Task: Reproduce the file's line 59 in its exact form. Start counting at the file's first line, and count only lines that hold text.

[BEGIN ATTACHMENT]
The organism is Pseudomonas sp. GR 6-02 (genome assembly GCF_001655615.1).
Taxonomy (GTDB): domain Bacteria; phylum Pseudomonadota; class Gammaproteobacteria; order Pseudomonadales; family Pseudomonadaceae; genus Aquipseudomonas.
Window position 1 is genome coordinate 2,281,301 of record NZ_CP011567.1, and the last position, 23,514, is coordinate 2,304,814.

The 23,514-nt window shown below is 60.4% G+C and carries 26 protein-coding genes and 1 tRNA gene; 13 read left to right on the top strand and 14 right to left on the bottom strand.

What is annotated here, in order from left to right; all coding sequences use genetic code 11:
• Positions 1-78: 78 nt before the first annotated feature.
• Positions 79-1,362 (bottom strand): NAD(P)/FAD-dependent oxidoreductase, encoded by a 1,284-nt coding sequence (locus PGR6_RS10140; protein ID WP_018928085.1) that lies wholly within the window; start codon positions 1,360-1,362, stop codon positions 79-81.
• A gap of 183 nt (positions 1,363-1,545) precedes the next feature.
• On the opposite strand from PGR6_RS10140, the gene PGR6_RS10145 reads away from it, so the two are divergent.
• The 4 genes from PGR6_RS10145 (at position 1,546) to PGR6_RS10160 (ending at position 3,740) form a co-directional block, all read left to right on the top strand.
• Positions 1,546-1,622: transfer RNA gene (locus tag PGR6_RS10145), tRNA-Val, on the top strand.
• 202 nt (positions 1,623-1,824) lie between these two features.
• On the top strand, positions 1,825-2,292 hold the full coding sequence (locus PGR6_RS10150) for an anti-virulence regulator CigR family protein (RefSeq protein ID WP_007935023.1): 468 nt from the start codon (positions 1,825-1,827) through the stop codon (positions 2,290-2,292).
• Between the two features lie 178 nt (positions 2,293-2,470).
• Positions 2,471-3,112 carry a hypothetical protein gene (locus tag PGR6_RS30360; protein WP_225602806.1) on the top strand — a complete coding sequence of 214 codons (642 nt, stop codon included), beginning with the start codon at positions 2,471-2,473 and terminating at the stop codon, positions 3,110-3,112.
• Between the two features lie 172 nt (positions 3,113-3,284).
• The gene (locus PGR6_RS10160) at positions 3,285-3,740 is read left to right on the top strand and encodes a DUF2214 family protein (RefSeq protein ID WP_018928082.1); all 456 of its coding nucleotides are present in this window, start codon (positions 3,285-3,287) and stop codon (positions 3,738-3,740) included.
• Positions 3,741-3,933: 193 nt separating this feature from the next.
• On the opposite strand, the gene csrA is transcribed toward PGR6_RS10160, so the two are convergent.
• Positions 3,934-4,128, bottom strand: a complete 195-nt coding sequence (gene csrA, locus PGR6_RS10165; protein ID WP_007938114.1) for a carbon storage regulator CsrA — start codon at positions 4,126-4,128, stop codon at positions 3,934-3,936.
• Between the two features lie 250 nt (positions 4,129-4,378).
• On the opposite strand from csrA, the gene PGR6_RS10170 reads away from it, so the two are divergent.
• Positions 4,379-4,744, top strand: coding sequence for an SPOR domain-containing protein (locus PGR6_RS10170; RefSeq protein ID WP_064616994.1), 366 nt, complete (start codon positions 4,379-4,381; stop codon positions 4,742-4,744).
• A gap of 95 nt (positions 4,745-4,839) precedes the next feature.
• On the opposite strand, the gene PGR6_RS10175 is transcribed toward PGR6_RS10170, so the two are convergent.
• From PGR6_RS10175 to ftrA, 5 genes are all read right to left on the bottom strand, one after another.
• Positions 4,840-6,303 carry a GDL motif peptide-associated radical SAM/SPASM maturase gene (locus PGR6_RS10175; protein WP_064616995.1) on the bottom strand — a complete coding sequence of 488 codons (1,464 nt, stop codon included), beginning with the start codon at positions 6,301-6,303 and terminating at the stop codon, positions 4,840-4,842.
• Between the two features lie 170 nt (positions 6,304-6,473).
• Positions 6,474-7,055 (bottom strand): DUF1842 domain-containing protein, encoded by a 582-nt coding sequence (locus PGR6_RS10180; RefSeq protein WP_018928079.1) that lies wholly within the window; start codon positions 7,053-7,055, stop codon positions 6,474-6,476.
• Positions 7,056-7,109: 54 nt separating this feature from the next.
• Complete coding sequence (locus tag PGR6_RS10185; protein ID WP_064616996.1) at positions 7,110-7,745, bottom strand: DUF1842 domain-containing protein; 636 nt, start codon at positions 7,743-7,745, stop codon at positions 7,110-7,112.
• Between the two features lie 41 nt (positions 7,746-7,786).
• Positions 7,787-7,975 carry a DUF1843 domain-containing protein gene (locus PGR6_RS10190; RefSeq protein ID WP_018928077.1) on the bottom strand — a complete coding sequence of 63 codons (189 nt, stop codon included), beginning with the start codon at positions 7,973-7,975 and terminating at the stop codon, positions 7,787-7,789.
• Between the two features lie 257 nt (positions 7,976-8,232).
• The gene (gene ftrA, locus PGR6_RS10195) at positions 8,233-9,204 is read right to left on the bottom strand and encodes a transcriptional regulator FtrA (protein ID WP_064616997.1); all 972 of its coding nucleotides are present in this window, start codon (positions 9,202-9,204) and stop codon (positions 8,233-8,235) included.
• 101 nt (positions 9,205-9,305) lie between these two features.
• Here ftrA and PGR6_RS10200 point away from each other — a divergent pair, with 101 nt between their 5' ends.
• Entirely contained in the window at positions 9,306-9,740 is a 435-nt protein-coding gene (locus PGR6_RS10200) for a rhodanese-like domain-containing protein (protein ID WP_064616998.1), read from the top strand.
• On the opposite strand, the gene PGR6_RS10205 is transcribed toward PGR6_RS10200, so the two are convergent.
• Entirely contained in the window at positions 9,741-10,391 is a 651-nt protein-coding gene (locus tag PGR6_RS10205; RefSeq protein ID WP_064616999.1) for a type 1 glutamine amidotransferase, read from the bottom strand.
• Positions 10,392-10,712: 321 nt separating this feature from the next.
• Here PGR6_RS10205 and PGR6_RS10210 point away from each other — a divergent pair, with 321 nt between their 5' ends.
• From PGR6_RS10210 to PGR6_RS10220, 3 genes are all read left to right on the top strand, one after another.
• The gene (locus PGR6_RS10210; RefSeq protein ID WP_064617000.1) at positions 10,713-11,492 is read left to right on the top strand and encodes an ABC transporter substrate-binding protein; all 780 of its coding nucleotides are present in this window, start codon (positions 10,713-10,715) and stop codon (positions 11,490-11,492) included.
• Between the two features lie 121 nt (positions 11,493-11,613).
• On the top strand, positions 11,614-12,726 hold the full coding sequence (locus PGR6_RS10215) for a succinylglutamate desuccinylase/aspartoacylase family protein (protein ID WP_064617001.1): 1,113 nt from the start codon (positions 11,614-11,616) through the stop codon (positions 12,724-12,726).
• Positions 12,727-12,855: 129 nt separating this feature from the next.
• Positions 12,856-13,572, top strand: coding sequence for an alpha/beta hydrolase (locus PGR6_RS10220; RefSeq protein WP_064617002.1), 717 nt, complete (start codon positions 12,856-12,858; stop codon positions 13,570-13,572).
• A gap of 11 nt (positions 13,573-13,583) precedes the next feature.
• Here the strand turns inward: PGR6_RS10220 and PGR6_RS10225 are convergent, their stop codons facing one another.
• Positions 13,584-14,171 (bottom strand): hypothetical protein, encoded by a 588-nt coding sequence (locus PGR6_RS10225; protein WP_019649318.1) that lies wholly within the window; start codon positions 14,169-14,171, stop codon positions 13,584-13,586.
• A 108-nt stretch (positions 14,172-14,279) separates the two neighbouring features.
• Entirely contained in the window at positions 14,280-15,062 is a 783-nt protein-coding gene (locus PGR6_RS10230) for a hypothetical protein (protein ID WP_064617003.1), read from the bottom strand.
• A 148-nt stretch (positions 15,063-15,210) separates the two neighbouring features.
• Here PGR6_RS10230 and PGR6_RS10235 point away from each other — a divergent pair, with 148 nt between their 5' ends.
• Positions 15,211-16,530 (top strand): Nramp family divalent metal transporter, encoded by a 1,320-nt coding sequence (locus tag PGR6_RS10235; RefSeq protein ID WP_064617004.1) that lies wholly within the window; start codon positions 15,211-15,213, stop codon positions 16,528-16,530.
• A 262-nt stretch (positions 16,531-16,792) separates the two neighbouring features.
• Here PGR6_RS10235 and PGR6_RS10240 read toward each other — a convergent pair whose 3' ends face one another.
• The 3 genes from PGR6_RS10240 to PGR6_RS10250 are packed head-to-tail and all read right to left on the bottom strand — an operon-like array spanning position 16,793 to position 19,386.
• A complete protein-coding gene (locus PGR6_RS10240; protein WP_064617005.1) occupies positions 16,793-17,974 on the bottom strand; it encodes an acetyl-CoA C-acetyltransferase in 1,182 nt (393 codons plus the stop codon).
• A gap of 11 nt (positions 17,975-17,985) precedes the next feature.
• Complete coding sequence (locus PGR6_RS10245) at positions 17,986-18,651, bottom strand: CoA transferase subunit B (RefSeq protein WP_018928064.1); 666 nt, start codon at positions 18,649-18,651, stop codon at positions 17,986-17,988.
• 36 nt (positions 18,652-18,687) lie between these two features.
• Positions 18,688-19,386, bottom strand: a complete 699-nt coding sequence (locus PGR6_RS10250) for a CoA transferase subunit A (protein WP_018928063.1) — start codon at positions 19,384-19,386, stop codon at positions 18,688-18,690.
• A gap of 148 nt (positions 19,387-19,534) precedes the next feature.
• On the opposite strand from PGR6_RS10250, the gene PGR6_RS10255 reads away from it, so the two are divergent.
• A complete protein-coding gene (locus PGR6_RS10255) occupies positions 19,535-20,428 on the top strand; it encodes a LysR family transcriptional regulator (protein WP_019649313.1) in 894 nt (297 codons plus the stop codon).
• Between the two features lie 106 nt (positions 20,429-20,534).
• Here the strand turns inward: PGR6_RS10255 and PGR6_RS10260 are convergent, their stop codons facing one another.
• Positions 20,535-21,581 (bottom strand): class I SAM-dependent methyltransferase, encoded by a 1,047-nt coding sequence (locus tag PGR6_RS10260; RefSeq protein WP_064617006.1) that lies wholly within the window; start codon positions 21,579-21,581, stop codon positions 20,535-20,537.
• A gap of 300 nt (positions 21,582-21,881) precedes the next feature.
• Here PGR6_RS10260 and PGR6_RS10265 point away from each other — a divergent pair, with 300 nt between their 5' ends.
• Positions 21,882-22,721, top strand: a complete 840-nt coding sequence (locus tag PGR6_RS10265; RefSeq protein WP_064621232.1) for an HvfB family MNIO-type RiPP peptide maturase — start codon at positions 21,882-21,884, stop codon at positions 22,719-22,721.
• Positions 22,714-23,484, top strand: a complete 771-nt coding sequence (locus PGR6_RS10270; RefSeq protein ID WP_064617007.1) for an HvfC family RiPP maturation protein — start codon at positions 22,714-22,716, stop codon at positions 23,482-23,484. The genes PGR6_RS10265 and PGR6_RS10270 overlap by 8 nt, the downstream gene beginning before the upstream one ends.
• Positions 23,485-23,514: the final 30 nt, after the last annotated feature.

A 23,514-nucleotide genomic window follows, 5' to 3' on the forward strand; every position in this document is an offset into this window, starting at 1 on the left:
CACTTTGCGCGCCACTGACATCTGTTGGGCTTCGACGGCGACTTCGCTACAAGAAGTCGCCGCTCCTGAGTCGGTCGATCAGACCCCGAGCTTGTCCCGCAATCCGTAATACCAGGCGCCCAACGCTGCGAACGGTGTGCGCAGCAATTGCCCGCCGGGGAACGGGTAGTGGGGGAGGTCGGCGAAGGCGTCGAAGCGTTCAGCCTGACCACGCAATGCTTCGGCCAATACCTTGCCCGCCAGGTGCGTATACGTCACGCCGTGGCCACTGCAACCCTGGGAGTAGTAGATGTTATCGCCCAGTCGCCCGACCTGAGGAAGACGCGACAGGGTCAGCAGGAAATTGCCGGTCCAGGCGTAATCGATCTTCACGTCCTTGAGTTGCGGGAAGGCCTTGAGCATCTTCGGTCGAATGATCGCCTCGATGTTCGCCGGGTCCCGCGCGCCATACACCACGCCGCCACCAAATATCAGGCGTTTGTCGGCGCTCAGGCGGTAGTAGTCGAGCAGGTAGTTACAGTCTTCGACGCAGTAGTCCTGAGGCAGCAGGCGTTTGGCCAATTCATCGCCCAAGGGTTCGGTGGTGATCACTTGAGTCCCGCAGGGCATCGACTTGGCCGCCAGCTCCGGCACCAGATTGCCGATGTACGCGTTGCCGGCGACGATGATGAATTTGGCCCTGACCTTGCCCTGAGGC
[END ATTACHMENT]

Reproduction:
• The 3 genes from PGR6_RS10240 to PGR6_RS10250 are packed head-to-tail and all read right to left on the bottom strand — an operon-like array spanning position 16,793 to position 19,386.